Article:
Committee raises concerns about rural access to banking

This story was published 4 September 2018

The chair of our Corporate and Partnerships Overview and Scrutiny Committee has raised concerns about access to face-to-face banking services in rural parts of the county with the government.

rural scene

The committee recognises that small and medium-sized businesses are vital to the sustainability of rural areas and that the closure of branch banks in those areas poses a risk to their future. They also recognise the adverse effect of branch bank closures on older people, many of whom do not use internet banking. In December 2017, members launched a scrutiny review of the effect of bank closures and the loss of cash-based, over the counter banking and Post Office services.

At its meeting yesterday (3 September), the committee approved its final report on access to cash-based over-the-counter banking services in North Yorkshire. The review included questioning national representatives of the banking sector and the Post Office.

Committee chairman Councillor Derek Bastiman said: “As a committee, we are concerned about the number of people that, as bank branches close, may be left behind without access to banking services as we increasingly move towards a cashless society and use of online technologies.”

The committee also felt assumptions were being made about the ability of post offices to fill the gap in banking services. While there was no post office closure programme, post offices did close due to retirements or contractual or commercial issues and these closures were often hard to reverse. On top of this, the lack of access to cash machines meant it was becoming increasingly difficult to undertake cash transactions in market towns and rural areas.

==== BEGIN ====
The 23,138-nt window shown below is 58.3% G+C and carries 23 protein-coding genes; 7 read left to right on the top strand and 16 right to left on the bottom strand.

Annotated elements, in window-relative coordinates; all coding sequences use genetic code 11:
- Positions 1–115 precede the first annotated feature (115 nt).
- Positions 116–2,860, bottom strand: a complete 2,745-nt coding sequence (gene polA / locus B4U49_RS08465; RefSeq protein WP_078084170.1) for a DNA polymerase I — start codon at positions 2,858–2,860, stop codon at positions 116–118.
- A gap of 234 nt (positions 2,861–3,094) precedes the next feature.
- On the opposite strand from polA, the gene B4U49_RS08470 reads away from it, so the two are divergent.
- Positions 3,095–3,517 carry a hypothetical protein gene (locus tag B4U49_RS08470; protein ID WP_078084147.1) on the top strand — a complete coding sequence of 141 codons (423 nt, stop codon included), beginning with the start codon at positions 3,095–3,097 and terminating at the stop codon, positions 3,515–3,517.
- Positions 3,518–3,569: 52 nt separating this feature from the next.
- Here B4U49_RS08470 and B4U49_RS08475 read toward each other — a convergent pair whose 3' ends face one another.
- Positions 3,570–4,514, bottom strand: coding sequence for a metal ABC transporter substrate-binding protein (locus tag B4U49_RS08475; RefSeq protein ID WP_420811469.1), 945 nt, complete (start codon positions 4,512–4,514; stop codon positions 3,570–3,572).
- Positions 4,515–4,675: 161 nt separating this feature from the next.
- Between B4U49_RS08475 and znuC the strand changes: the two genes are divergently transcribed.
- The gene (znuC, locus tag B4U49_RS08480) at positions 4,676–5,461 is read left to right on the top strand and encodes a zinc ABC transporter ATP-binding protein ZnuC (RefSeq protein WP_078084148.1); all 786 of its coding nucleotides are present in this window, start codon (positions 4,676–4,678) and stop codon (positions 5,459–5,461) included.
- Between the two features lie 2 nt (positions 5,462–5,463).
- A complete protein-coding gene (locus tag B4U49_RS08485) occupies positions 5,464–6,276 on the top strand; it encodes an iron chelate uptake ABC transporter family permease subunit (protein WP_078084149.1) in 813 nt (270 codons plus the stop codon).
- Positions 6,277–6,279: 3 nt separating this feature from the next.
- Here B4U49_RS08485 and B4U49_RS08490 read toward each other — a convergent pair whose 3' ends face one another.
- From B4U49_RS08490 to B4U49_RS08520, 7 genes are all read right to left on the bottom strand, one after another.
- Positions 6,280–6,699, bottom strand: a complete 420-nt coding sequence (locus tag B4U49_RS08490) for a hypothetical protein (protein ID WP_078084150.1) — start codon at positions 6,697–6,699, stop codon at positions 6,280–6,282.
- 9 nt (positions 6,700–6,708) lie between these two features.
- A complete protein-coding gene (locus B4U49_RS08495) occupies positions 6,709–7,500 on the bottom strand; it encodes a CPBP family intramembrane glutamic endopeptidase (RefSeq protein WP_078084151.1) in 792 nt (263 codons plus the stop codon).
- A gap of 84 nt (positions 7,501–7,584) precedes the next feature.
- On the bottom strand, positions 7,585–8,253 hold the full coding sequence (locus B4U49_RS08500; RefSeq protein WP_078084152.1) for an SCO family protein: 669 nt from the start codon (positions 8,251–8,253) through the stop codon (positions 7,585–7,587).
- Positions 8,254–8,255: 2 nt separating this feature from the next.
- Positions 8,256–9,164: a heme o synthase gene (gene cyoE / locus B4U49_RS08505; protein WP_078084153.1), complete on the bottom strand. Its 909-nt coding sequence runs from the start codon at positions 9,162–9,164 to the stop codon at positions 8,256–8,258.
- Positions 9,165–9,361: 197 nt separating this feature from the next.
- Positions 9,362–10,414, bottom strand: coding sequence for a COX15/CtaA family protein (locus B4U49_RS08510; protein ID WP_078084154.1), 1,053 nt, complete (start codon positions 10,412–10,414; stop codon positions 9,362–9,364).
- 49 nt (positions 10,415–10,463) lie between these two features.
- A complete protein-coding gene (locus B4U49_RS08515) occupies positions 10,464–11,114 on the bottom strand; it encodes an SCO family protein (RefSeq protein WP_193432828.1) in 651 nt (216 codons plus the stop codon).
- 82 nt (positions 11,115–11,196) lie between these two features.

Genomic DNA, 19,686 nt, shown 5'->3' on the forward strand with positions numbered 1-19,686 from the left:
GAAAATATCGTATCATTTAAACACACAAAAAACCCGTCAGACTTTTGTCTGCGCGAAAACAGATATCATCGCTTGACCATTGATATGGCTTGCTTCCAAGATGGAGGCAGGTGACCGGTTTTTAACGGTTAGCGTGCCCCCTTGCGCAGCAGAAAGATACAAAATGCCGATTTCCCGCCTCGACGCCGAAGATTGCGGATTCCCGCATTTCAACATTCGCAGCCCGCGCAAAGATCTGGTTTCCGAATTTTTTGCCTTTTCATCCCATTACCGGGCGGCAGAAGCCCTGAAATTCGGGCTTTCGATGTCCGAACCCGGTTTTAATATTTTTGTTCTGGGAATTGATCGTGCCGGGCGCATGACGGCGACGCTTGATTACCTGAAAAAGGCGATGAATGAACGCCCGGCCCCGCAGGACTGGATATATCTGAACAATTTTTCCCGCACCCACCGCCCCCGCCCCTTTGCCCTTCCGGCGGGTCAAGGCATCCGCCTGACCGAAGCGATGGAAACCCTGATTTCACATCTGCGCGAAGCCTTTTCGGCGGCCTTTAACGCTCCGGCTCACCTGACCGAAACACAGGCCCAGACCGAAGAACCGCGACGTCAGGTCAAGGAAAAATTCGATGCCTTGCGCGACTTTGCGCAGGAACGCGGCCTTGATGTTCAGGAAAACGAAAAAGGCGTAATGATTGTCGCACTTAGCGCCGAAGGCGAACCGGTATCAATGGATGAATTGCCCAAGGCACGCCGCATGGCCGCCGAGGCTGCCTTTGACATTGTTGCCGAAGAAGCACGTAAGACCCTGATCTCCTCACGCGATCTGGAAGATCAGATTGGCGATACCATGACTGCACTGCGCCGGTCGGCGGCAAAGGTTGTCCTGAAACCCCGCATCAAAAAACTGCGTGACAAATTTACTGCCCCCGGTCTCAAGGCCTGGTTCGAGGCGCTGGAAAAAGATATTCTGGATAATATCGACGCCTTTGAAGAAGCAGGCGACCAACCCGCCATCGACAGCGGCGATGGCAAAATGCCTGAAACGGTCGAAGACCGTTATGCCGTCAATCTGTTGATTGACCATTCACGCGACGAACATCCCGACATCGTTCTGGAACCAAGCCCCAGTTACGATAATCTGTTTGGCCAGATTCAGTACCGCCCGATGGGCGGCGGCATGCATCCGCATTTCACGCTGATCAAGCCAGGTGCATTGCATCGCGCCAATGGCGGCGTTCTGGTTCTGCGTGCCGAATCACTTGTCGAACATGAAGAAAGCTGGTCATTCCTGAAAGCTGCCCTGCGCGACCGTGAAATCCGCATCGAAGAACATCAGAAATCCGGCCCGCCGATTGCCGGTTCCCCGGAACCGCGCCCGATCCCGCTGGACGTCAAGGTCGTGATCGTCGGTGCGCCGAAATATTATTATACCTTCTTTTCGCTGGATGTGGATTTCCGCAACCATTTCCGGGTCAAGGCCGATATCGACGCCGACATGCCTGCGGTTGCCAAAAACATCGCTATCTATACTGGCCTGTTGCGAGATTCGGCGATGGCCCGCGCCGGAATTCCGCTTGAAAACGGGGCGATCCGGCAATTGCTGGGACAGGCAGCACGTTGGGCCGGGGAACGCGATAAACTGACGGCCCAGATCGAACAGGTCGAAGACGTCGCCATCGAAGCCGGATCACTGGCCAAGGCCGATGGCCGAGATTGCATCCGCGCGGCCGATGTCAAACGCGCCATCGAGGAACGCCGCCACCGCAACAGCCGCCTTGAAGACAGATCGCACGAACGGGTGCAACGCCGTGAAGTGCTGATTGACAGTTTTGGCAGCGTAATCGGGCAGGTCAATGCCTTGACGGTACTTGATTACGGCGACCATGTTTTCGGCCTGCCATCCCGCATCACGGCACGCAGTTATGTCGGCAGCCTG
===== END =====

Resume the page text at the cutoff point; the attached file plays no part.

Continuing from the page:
Cllr Bastiman said: “The committee has become increasingly concerned that a series of bank branch closures in the county are making it more and more difficult for small businesses and local people to undertake cash-based over-the-counter transactions where they live and work. Increasingly, they are forced to travel further afield to access the services they need.

“As a committee, we recognise that the County Council has a leadership role to play. That is why, on behalf of the committee, I will be writing to the Secretary of State for Business, Energy and Industrial Strategy and the Secretary of State for Environment, Food and Rural Affairs to raise these concerns and to urge them to explore new ways of working that enable the long-term sustainability of over-the-counter cash-based transactions and cash machines. I look forward to hearing their response and also to engaging with the North Yorkshire MPs.”

Cllr Bastiman emphasised that growing costs to small businesses associated with providing a cash machine was exacerbating the situation. He said: “What we need is for financial service providers to work together to ensure that people are not excluded from the services they need solely because they do not use telephone or internet banking.”

The committee is also in discussions with the Rural Services Network, which champions rural services, to identify good practice that could be adopted in North Yorkshire by the banking and finance sector.